In the dog world, I have come across the concept of ‘stressing up’ (zoomies in the ring) versus ‘stressing down’ (avoidance, sniffing, scratching, etc) as a dog’s response to stressful situations. It came up during the Intro to Herding workshop that Sei and I took with Kynic Stockdogs a few weeks ago. And I have been thinking about it ever since.
Prior to introducing the dogs to stock, we were asked whether we anticipated our dogs stressing up or stressing down. Thinking back to our work with toys (ball, disc, flirt pole), I guessed that Sei would stress high. When introduced to stock, Sei was pretty unsure/unconfident about the sheep at first, and pretty classically stressed down, avoiding looking at the sheep and sniffing around. This did not surprise me at all. I know that he is often unsure in new situations at first and takes some time to watch the situation before gaining confidence and jumping in. So I had a bit of cognitive dissonance going on. I guessed that he would stressed up, but also expected him to stress down; contradictory beliefs. I could not sort out in my brain the times in which Sei was going to ‘stress high’ or ‘stress low’, but I knew that they are both in his repertoire of reactions to stress.
I explained my lack of understanding to the instructor, and how when frustrated Sei would ‘stress high’, as compared to what she had just seen with his reaction to stock (which I had said at the time didn’t surprise me). Helene pointed out that the stress experience by Sei that was initiated by frustration/unclear criteria caused a different reaction in him (‘stressing up’) than the reaction to stress initiated by anxiety/uncertainty/fear (‘stressing down’/avoidance). This was one of those lightbulb moments for me!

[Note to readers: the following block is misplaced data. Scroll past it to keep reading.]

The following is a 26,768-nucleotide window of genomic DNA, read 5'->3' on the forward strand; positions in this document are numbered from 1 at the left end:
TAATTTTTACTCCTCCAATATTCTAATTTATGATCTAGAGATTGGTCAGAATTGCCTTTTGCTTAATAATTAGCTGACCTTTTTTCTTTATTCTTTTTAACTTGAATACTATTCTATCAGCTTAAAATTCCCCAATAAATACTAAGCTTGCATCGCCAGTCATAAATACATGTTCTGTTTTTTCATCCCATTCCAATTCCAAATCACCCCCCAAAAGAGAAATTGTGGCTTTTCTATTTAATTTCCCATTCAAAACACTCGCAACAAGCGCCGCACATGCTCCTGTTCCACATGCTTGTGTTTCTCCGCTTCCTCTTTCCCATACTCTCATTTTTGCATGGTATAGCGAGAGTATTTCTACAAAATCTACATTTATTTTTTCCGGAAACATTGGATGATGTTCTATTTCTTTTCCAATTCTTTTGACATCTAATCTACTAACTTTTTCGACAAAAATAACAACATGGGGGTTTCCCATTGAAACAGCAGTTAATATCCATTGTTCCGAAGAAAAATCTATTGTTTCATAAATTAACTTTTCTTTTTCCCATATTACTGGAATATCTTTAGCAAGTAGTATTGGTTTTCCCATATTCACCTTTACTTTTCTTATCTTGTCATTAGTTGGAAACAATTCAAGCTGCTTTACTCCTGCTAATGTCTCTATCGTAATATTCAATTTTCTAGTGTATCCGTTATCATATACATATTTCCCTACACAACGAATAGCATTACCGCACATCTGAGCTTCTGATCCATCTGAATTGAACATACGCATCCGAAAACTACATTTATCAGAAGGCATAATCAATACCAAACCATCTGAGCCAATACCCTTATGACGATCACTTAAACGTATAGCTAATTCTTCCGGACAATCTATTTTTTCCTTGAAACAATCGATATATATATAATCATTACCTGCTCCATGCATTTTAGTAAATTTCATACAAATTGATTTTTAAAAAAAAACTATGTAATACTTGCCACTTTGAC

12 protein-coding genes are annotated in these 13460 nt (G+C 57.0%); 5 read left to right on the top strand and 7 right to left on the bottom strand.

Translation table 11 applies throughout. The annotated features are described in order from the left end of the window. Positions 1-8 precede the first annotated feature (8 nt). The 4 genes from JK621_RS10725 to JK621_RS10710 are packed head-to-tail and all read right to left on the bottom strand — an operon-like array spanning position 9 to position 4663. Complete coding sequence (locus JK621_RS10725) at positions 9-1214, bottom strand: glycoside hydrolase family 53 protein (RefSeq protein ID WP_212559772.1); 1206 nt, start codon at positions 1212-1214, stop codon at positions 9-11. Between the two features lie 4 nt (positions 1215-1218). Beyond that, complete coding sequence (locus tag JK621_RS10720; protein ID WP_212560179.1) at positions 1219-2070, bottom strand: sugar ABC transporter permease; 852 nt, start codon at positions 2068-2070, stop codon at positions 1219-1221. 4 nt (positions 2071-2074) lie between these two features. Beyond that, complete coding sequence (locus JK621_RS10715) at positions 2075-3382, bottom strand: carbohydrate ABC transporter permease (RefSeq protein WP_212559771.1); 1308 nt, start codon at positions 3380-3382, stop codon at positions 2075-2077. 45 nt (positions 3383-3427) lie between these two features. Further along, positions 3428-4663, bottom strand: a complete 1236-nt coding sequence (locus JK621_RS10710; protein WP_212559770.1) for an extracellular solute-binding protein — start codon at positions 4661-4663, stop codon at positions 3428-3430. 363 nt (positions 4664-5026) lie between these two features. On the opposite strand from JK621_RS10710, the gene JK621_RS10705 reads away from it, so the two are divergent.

The issue in my thinking was that I was picturing ‘stress’ as one big amorphous thing. I was lumping stress caused by all sorts of different stressors together such that they had one type of behaviour as a reaction. On some level I must have known that this wasn’t a good model for behaviour under adverse conditions, because I recognized that Sei had two different reactions to different kinds of stressful situations. However, I seemed to be getting caught up in the baggage in the human world around the word ‘stress’, and had not been able to look clearly at the behaviour my dogs were showing me.
‘Stress’ is not a single type of situation, but rather a broad category of different kinds of situations that elicit emotional states that the dog needs to find a coping strategy for, such as frustration or anxiety (I’m having trouble coming up with more at the moment, but this will be stuck in my brain for a while, so I’m sure I will come up with more). To be a better trainer and advocate for my dogs, I should be aware of their coping strategies for different kinds of stressors, so that I can better give them what they need to be comfortable in difficult situations. Something to observe and work on going forward!